An 8-year-old Colorado girl's suspected food allergy turned out to be a life-threatening diagnosis that is often linked to the use of tampons, the Mirror reports.
In August 2018, Gabriella Bondi suffered from dry skin and was initially diagnosed with a nut allergy. Although a doctor purportedly prescribed her Benadryl, her condition got worse, her mother, Christine Bondi-Cerrato, said in a recent interview.
"Her face had gotten worse and suddenly, in a matter of mere hours, her whole body was covered in a red rash that was red and painful," she said. "Her armpits looked like she almost had a sunburn."
By the next day, the child's rashes, swelling and lesions reportedly got worse. Her family took her to a hospital, where she was diagnosed with scarlet fever — a bacterial illness associated with a strep infection — and given medication.
"Within another 24 hours, Gabby was clawing at her skin and screaming," her mother recalled. "I knew it was time to get back to the hospital as soon as possible."
Another doctor took a look at the 8-year-old and her records before transferring her to a children's hospital. There, she was put on IV antibiotics as doctors explored the possibility that she might have Staphylococcal scalded skin syndrome (SSSS), Stevens Johnson syndrome, or Toxic epidermal necrolysis (TEN) — all of which are serious skin infections.
"Knowing whatever our Gabby had was potentially devastating and life changing left us so scared," Bondi-Cerrato said.
Doctors eventually determined that Gabriella had toxic shock syndrome, a "rare, life-threatening complication of certain types of bacterial infections" that can lead to fever, low blood pressure, vomiting, rashes and seizures, according to Mayo Clinic. The illness is frequently associated with the use of superabsorbent tampons.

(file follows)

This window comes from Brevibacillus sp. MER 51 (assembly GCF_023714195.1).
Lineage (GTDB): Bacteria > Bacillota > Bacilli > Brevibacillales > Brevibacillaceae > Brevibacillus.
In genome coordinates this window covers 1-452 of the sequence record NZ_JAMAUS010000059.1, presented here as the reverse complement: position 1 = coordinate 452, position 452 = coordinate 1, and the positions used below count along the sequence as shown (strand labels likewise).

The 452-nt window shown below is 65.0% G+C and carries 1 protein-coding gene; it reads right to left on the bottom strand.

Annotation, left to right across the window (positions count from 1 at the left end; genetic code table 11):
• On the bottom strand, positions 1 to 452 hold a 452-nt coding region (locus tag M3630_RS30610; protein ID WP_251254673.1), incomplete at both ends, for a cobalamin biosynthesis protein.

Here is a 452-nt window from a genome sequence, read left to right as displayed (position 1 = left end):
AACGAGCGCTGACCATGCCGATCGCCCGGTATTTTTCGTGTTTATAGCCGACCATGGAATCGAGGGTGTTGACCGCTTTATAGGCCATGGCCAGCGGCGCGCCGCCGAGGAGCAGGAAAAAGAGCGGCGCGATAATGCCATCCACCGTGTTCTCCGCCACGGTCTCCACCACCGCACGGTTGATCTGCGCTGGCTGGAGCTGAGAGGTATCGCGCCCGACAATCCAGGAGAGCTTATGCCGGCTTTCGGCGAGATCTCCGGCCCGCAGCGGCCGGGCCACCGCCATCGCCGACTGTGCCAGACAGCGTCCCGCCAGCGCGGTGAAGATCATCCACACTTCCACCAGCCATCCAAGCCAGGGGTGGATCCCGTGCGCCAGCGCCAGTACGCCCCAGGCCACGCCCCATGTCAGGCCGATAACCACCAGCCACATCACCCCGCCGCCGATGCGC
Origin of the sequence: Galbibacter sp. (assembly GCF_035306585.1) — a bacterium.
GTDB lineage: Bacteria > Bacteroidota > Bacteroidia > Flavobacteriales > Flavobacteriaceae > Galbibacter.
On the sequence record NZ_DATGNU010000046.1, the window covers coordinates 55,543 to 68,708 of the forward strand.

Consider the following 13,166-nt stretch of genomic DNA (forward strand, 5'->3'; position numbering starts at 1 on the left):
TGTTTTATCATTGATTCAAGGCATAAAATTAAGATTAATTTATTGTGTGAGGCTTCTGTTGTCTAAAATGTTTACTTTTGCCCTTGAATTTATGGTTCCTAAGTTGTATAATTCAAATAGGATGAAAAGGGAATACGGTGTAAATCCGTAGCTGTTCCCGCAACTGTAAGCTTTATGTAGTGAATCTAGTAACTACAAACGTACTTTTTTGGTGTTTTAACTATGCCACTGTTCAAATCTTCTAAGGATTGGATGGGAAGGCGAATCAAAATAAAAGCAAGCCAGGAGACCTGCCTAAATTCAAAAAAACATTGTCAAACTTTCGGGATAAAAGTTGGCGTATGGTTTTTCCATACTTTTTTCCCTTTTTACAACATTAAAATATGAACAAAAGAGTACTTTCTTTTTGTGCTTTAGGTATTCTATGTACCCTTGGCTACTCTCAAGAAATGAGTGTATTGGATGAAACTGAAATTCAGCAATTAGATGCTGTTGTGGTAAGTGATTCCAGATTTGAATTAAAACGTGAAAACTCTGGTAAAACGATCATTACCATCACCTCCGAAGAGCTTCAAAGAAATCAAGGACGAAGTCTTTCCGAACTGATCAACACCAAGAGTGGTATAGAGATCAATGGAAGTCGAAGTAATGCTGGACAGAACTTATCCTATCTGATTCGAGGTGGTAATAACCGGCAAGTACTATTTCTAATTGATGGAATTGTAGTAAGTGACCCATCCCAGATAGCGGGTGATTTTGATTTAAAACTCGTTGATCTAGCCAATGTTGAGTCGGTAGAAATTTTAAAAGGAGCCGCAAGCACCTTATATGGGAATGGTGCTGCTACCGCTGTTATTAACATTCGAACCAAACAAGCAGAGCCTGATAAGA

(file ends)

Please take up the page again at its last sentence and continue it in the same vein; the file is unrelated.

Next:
"We eventually found out that Gabby’s toxic shock syndrome was caused by her impetigo infection [a common skin infection that affects children and infants], which was so incredibly mild, and we never even would have thought for a second it could turn into something so life threatening or devastating," Bondi-Cerrato told the Mirror.
The girl's mother said, upon admittance to the children's hospital, the child exhibited "concerning heart and kidney symptoms." Fortunately, she never experienced organ failure.
"Getting misdiagnosed time after time after time was just so hard and we felt so alone in trying to figure out what was happening to her," Bondi-Cerrato said. "If we had waited much longer, the results could have been catastrophic."
Since the troubling diagnosis, Gabriella has taken oral antibiotics and is still recovering to this day.
"It's been a little over a year and while those first few months of recovery were very hard, because she lost a lot of her hair, had skin lesions and peeling across her entire body that lasted for months, she's come a long way!" Bondi-Cerrato said.